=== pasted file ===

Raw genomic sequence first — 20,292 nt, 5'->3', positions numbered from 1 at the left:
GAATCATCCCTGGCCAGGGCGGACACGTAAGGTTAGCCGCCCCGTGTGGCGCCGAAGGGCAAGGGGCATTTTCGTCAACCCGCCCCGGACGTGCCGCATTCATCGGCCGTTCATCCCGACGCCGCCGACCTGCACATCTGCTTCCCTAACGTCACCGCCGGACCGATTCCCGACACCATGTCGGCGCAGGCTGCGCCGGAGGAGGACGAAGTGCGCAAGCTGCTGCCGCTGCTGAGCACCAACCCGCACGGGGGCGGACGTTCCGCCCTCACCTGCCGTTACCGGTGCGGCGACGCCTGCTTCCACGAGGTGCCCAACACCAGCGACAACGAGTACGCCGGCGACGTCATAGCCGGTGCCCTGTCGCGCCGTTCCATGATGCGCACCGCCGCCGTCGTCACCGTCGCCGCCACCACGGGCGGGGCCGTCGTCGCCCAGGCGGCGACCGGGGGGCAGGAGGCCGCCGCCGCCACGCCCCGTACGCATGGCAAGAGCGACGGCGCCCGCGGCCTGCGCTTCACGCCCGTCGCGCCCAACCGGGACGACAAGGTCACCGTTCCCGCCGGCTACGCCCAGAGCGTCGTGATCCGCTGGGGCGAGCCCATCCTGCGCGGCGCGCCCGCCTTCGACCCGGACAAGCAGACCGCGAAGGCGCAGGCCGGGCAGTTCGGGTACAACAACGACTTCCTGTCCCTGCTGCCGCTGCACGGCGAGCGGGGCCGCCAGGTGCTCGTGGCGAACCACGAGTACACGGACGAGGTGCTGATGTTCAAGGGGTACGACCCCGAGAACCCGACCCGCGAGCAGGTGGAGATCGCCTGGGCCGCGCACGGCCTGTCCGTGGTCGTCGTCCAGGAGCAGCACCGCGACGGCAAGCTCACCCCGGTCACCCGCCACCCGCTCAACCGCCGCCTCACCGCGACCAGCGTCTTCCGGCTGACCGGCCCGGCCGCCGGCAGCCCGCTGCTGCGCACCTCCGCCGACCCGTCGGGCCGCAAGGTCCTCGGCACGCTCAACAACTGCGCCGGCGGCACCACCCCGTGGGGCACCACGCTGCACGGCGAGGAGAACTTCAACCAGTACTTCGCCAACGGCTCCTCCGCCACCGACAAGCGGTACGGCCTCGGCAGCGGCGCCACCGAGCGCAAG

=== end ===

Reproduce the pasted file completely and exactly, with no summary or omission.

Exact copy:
Raw genomic sequence first — 20,292 nt, 5'->3', positions numbered from 1 at the left:
GAATCATCCCTGGCCAGGGCGGACACGTAAGGTTAGCCGCCCCGTGTGGCGCCGAAGGGCAAGGGGCATTTTCGTCAACCCGCCCCGGACGTGCCGCATTCATCGGCCGTTCATCCCGACGCCGCCGACCTGCACATCTGCTTCCCTAACGTCACCGCCGGACCGATTCCCGACACCATGTCGGCGCAGGCTGCGCCGGAGGAGGACGAAGTGCGCAAGCTGCTGCCGCTGCTGAGCACCAACCCGCACGGGGGCGGACGTTCCGCCCTCACCTGCCGTTACCGGTGCGGCGACGCCTGCTTCCACGAGGTGCCCAACACCAGCGACAACGAGTACGCCGGCGACGTCATAGCCGGTGCCCTGTCGCGCCGTTCCATGATGCGCACCGCCGCCGTCGTCACCGTCGCCGCCACCACGGGCGGGGCCGTCGTCGCCCAGGCGGCGACCGGGGGGCAGGAGGCCGCCGCCGCCACGCCCCGTACGCATGGCAAGAGCGACGGCGCCCGCGGCCTGCGCTTCACGCCCGTCGCGCCCAACCGGGACGACAAGGTCACCGTTCCCGCCGGCTACGCCCAGAGCGTCGTGATCCGCTGGGGCGAGCCCATCCTGCGCGGCGCGCCCGCCTTCGACCCGGACAAGCAGACCGCGAAGGCGCAGGCCGGGCAGTTCGGGTACAACAACGACTTCCTGTCCCTGCTGCCGCTGCACGGCGAGCGGGGCCGCCAGGTGCTCGTGGCGAACCACGAGTACACGGACGAGGTGCTGATGTTCAAGGGGTACGACCCCGAGAACCCGACCCGCGAGCAGGTGGAGATCGCCTGGGCCGCGCACGGCCTGTCCGTGGTCGTCGTCCAGGAGCAGCACCGCGACGGCAAGCTCACCCCGGTCACCCGCCACCCGCTCAACCGCCGCCTCACCGCGACCAGCGTCTTCCGGCTGACCGGCCCGGCCGCCGGCAGCCCGCTGCTGCGCACCTCCGCCGACCCGTCGGGCCGCAAGGTCCTCGGCACGCTCAACAACTGCGCCGGCGGCACCACCCCGTGGGGCACCACGCTGCACGGCGAGGAGAACTTCAACCAGTACTTCGCCAACGGCTCCTCCGCCACCGACAAGCGGTACGGCCTCGGCAGCGGCGCCACCGAGCGCAAG